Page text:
- Your claim has been questioned or suspended. While this is unlikely, it sometimes happens that your unemployment agency receives information that causes it to suspend your claim while it investigates whether you are still eligible for benefits. In many cases, this happens because you made a mistake while certifying for benefits and answered a question in such a way that would disqualify you from a benefit payment.
Some states have automated phone and online systems that can tell you when a payment has been sent to your debit card. Check the service first to make sure that a payment has actually been issued.
Other Debit Card Considerations
Checking purchases: The back of your debit card should include a customer service number as well as a website address. These services can provide you with statements that show you your recent purchases.
Minimizing fees: Some debit card companies, including those contracted by state unemployment departments, charge fees for certain activities, such as using an ATM or taking advantage of bill pay services. Make sure you understand these fees before you use your card, as well as ways that you can minimize or avoid fees entirely:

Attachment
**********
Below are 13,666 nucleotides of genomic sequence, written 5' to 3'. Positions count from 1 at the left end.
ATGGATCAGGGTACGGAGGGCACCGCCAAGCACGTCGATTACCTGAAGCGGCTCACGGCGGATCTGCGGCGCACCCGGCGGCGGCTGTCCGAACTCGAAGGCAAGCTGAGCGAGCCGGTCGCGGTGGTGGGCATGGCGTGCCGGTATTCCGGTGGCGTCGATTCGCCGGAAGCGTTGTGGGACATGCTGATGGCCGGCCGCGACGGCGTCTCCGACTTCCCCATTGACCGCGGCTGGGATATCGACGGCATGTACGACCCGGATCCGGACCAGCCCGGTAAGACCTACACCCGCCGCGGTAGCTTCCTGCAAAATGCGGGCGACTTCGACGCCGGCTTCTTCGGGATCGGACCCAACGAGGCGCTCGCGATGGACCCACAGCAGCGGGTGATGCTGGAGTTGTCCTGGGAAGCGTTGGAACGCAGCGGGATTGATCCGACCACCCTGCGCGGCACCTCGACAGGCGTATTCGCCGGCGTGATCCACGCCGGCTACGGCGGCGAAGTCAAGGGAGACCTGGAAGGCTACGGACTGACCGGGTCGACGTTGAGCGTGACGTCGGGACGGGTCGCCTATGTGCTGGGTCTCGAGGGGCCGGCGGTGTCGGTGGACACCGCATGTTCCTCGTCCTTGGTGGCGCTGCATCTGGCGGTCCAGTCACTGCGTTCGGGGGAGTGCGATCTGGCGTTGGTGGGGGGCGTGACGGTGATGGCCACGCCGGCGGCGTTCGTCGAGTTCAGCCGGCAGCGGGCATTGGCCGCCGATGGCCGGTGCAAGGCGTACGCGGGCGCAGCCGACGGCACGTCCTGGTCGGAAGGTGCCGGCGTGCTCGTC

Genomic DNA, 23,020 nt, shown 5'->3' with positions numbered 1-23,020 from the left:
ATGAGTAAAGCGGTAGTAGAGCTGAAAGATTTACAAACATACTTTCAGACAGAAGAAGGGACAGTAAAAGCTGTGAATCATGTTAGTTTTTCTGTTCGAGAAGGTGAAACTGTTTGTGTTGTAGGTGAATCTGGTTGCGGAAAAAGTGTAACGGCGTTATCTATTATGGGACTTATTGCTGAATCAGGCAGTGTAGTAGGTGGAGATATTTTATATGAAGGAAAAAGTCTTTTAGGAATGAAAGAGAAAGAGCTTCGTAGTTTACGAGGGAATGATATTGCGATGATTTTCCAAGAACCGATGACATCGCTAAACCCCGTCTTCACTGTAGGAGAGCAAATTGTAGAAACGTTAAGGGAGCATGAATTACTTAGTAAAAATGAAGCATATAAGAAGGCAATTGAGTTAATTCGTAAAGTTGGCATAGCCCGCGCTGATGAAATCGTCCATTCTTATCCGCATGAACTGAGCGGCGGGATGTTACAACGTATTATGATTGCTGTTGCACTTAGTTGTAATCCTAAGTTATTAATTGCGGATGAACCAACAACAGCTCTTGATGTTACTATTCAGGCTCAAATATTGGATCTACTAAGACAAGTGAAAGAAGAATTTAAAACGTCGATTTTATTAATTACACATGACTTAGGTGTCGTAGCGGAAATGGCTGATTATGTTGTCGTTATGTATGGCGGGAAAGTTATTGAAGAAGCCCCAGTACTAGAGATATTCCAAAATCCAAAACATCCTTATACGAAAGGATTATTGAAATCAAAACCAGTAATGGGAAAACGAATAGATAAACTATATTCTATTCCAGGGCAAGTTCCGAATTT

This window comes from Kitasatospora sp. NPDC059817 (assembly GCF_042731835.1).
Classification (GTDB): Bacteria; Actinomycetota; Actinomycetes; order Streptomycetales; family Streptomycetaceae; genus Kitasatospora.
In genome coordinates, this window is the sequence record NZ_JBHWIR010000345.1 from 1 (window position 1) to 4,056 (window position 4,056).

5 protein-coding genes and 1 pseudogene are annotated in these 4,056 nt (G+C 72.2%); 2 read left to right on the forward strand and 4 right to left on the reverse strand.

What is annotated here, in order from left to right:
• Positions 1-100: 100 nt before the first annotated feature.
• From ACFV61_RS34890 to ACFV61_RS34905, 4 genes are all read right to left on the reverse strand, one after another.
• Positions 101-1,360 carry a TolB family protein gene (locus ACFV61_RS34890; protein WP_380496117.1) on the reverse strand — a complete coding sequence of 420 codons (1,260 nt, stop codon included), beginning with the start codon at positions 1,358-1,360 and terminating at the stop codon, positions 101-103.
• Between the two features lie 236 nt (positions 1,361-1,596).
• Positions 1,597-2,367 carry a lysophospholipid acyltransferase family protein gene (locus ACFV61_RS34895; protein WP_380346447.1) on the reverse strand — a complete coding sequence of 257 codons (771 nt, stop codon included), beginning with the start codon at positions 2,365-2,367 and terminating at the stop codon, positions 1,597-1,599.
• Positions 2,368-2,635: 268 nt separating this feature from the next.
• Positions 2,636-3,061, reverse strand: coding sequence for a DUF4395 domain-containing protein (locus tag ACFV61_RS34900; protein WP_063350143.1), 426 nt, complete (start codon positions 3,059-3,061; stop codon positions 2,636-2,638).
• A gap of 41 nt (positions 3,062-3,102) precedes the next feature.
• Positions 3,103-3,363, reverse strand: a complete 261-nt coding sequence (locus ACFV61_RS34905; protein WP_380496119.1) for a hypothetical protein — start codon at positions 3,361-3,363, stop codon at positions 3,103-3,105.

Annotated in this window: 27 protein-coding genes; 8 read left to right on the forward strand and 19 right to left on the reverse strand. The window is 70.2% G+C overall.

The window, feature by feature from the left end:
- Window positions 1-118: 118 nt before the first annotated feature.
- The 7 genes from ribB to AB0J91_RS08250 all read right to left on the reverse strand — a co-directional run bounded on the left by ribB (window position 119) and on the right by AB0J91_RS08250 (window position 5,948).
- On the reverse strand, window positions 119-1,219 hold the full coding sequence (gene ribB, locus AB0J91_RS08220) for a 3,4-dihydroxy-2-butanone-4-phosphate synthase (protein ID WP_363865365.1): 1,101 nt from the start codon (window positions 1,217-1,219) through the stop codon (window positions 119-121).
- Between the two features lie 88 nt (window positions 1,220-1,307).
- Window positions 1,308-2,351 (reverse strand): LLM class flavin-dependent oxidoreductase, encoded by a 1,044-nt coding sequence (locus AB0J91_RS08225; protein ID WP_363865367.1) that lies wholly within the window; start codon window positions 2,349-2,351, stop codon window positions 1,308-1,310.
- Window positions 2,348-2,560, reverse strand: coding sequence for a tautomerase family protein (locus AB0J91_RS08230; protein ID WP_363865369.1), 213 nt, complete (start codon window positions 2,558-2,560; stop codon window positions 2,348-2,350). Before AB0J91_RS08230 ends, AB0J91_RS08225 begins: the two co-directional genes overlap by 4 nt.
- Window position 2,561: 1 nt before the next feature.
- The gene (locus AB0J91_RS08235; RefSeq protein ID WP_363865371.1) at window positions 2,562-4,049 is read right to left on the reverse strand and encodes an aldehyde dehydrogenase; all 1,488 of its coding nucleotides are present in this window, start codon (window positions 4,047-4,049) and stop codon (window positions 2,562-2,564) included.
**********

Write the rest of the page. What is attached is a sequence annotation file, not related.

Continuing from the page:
- Pay with the card: Unemployment debit cards usually have either a MasterCard or Visa logo on them. This means you can use these cards to pay for purchases at any store that accepts these credit cards. There is no charge to you for using the card in this way.
- Get cash back at the register: Many retailers allow customers to request cash back on debit card payments at the register. While there is often a limit as to how much cash you can receive, stores usually do not charge you anything to receive cash back. It's a good idea, however, to check on the store's policy before making a cash back request.